The Danger of Creeping Complexity

When you've seen one ridiculously over-decorated late eighteenth century building, you've seen 'em all...

When you’ve seen one ridiculously over-decorated late eighteenth century building, you’ve seen ’em all…

I have a regrettable tendency to over-complicate my productivity systems. Generally, this takes the form of adding new tools, in some cases better tools, to my system by “integrating” them, which means not abandoning superceded systems. Net result — I spend so much time updating my systems that I get nothing actually done unless I completely blow off said system. Sometimes, I dig into detail — so much detail that, as before, I spend a ridiculous amount of time maintaining the system, and get nothing actually productive done unless I abandon the system.

Take the UNESCO World Heritage site to the left, for example. I no longer remember which site, or even in which city it was (I’m reasonably sure it was in Germany, though) — at this point, a week or more into my river cruise of central Europe in 2014, I was so burned out on eighteenth century architecture that I didn’t even bother to take a photo of the interior. When you’ve seen one palace with every available surface decorated, painted, carved, or gilded, you’ve seen ’em all. (By the way, a lot of them were done by the same architect. Popular dude.)

My productivity systems are just about at that level of baroque-osity. Damn.

Right now, I am dying on the hill of my Google calendars. They exist primarily so that a) I don’t try to do everything at once, and b) stuff to do gets automatically fed to Trello. I do not need to tag every single thing in them as done, cancelled or whatever; that record exists in Trello. It possibly also exists in Evernote if the thing to do came in that way. But nonetheless, I mark them, and take a screenshot of my mostly-completed weekly calendar to put into Evernote, as if it were a Franklin Planner page.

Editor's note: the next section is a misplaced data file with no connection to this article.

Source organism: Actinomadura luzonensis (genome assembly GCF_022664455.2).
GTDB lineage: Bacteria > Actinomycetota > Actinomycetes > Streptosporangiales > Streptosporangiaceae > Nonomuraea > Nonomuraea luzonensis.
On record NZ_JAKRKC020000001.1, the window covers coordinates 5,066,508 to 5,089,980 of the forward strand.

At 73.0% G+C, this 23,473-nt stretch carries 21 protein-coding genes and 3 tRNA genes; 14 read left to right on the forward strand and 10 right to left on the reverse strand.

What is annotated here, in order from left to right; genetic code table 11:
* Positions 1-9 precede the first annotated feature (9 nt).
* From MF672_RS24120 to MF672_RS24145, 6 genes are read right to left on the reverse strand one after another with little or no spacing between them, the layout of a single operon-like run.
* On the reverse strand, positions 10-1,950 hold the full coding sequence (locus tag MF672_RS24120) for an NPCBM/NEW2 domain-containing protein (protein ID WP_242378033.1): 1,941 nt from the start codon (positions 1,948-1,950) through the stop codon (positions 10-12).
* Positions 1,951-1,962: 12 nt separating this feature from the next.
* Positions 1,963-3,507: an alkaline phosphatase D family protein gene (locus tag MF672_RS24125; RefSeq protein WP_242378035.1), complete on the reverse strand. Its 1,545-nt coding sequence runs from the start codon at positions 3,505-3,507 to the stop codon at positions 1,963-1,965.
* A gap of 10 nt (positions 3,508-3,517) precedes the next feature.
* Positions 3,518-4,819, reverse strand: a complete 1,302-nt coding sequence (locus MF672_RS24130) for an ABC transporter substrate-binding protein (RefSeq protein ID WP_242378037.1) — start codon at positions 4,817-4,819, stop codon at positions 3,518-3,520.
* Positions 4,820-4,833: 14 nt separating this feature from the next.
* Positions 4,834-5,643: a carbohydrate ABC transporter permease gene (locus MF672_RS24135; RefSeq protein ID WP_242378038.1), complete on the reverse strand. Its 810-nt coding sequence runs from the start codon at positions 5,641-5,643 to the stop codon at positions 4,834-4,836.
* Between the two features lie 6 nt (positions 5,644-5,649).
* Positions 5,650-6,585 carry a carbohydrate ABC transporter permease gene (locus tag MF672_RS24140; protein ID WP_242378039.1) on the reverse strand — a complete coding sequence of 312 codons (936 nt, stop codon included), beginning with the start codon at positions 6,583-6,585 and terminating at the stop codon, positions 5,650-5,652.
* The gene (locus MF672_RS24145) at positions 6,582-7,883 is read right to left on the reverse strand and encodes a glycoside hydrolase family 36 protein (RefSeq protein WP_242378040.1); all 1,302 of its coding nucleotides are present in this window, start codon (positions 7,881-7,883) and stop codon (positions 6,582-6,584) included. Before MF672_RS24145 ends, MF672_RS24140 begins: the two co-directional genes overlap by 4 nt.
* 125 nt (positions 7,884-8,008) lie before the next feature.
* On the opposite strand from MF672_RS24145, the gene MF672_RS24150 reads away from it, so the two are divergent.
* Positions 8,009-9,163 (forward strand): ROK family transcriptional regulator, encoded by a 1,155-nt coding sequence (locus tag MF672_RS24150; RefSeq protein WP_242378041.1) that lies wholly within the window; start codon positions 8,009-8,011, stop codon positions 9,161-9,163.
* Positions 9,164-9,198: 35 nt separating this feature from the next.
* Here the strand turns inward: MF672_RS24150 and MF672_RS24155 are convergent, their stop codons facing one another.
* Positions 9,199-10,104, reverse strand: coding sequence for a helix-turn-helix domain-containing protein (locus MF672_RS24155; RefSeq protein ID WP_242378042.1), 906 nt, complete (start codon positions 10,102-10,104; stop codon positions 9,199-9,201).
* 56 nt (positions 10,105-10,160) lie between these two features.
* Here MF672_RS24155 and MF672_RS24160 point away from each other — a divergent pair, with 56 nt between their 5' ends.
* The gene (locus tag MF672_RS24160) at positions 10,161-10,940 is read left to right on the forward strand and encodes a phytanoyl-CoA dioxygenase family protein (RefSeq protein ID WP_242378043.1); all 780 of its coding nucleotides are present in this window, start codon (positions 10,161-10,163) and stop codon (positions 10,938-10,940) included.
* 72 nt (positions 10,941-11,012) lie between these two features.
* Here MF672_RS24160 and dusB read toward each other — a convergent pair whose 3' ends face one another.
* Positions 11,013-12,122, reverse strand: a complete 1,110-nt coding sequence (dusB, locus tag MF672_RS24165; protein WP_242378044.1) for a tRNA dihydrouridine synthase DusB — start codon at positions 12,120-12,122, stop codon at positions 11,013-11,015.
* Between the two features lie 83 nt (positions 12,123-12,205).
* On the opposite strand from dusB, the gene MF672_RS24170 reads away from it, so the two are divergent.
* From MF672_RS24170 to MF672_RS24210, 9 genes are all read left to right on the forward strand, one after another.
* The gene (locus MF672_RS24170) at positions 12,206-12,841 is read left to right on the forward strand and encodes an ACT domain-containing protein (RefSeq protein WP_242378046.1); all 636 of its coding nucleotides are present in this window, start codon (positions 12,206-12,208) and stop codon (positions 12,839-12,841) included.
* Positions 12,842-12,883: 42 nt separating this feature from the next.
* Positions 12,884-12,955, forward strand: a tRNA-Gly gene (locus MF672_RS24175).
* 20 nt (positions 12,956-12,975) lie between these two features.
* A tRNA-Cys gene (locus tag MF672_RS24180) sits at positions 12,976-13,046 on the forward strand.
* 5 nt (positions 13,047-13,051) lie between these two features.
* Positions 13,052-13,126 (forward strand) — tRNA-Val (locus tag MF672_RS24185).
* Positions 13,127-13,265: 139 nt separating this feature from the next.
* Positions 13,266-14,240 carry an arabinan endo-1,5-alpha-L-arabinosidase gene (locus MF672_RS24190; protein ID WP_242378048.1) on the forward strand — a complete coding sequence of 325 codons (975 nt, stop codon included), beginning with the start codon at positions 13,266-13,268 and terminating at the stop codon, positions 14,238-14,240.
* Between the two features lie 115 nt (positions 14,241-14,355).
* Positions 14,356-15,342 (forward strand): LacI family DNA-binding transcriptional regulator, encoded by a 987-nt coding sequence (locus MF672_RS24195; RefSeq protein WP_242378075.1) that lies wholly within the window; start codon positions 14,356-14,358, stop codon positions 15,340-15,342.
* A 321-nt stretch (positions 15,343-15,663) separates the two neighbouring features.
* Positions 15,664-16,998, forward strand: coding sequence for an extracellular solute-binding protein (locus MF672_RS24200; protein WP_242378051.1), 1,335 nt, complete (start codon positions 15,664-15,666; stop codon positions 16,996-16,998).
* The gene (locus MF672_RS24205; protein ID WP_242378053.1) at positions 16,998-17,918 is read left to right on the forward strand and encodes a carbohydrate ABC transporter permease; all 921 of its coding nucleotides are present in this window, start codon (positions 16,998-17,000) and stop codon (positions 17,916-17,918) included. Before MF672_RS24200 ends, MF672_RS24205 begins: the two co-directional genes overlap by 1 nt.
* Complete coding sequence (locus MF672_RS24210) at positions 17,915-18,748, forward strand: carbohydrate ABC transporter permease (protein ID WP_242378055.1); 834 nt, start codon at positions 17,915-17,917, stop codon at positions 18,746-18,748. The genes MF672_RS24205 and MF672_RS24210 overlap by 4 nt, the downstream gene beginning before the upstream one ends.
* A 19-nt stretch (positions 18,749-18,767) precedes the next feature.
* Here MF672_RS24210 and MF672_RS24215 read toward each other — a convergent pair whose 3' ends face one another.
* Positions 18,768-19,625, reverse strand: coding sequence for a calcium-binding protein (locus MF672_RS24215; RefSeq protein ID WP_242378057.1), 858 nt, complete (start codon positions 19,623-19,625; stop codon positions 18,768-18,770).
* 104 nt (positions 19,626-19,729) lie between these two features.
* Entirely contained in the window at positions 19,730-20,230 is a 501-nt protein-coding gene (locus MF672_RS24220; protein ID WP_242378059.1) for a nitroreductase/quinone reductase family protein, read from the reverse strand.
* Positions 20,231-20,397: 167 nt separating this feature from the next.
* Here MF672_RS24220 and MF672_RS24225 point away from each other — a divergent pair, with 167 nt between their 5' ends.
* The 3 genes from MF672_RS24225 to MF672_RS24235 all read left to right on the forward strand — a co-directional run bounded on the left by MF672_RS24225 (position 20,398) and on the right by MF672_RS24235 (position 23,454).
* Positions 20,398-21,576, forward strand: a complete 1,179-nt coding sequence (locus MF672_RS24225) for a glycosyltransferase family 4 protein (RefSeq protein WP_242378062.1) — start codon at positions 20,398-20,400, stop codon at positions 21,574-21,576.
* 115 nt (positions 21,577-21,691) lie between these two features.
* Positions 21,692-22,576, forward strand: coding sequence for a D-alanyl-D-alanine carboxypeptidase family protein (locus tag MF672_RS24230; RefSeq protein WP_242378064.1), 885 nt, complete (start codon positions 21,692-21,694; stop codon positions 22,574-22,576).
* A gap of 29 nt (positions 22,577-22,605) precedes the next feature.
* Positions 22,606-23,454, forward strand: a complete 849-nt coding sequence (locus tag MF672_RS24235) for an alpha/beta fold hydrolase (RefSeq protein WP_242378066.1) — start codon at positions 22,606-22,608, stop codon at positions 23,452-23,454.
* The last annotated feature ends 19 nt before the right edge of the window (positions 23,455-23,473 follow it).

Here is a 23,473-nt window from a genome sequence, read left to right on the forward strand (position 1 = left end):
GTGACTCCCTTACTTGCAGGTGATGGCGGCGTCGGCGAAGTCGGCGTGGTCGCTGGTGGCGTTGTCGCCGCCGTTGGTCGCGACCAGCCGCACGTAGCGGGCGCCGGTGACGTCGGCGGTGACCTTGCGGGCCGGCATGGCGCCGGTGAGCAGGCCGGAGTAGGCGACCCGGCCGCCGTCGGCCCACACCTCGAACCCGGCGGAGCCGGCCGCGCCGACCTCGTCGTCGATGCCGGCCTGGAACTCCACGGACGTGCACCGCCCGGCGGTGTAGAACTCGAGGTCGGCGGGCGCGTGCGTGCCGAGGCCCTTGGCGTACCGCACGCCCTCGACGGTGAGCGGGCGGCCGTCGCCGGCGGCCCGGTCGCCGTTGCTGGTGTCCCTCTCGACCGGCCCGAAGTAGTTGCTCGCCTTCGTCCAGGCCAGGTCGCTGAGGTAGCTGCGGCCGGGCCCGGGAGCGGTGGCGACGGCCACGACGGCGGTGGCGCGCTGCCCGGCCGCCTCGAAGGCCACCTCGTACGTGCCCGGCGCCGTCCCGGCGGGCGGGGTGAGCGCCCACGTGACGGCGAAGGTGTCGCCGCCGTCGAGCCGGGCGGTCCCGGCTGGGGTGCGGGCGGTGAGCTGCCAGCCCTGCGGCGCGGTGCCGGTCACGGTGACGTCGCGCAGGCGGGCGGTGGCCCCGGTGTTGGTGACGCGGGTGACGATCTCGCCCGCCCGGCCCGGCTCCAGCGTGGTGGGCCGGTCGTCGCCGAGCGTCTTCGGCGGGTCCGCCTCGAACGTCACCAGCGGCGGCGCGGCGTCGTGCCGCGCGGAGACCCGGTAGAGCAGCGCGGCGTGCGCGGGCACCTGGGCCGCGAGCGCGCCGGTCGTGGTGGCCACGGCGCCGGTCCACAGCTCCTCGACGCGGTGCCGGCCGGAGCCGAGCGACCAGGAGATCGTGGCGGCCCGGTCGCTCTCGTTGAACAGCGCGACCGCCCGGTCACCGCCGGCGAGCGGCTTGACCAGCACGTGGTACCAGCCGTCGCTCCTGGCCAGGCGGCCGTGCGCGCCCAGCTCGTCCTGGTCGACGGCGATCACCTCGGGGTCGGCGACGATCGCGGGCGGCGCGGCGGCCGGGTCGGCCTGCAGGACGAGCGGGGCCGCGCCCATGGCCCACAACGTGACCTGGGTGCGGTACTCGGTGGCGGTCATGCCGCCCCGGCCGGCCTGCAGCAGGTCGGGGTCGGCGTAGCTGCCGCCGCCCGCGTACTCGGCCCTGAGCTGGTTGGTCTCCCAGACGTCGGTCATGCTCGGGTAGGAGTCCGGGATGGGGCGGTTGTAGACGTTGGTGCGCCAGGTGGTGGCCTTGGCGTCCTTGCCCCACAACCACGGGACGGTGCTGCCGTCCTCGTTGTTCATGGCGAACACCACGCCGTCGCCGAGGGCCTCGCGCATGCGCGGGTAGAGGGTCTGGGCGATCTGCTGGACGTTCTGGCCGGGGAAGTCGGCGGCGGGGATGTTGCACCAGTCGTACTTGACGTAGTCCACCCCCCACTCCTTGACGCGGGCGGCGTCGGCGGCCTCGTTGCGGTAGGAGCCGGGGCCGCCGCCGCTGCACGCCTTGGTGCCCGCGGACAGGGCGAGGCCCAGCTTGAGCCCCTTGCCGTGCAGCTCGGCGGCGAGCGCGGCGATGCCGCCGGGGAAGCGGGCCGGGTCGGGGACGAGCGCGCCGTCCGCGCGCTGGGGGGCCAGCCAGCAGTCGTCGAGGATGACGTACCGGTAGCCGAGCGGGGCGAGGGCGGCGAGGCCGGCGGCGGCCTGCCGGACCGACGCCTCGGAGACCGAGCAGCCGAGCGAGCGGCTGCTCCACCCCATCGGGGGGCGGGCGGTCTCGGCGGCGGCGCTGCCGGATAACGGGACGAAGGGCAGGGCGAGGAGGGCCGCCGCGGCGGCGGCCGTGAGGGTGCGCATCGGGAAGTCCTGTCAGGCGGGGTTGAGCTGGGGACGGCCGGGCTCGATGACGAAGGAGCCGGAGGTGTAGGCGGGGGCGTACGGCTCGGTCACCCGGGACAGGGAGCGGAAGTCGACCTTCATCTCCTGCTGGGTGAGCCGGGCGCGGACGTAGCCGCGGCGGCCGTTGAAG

But I no longer take notes on my calendar, not really. I type them directly in Evernote, or handwrite them in a Noteshelf notebook which is automatically uploaded to Evernote. In extremity I will scribble on a Post-it which gets photographed and uploaded to — you guessed it — Evernote. There they are all searchable by the date I uploaded them, the calendar item that was going at the time, the location I was in when I made them, any other tags I care to add, and the digitized, scanned, and interpreted content gleaned from the scrawled handwriting within.

I don’t NEED those weekly calendar screenshots, and in fact could dig back through my Google calendars if I needed to see them in a week-calendar format. But in thiry-plus years keeping the stupid things in various formats, I’ve had to dig back farther than last month maybe once or twice a year. I don’t need those screenshots; they are the last remnant of the Franklin Way, and I need to drop them.

Then, too, there are the charts I keep in the Hacker’s Diet Online. I am reluctant to stop updating them because of years of weight history charts (mostly up) and exercise charts (mostly blank.) But Beeminder will keep that data for me, automatically, and even spank me when I have a tantrum about watching what I eat and getting exercise in. I need to drop that rock, too.

There, I’ve said it. Perhaps I’ll even do it.

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3 thoughts on “The Danger of Creeping Complexity

  1. Hi Sandra! Thank you so much for the beautiful Beeminder posts lately! We’d cry real tears if you dropped Beeminder. Want to brainstorm about which of those other systems Beeminder could subsume? You could certainly import all your weight data into Beeminder, for example.

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  2. You’re welcome! I’m way ahead of you on converting weight to Beeminder! 😉 Already in the cross-over, starting Beeminder with data from a new scale. I *would* like to extract the moving average data points — I’m used to having those numbers available. But other than that, it’s set. Got my exercise Beeminder goals set as well.

    My bobbles with Beeminder have involved being overly ambitious, mostly. I’m trying to avoid that with newer goals…

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